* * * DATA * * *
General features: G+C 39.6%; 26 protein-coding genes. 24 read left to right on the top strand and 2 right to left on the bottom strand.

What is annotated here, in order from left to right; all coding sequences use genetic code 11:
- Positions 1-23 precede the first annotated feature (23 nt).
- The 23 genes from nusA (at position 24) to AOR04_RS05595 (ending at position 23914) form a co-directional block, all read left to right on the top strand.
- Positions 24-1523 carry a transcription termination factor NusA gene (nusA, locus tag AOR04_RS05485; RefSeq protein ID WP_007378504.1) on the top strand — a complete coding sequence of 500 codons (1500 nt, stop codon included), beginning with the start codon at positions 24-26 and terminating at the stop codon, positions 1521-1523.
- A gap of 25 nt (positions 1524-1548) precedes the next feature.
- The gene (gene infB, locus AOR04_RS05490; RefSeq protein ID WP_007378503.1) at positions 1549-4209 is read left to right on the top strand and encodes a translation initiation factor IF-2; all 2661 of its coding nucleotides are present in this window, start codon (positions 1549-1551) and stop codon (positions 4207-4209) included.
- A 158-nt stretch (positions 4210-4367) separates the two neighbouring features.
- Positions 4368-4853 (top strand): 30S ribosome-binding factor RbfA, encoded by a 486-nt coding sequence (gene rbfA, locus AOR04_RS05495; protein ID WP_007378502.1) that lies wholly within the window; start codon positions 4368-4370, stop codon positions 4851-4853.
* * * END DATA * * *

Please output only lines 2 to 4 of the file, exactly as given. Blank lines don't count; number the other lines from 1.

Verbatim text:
What is annotated here, in order from left to right; all coding sequences use genetic code 11:
- Positions 1-23 precede the first annotated feature (23 nt).
- The 23 genes from nusA (at position 24) to AOR04_RS05595 (ending at position 23914) form a co-directional block, all read left to right on the top strand.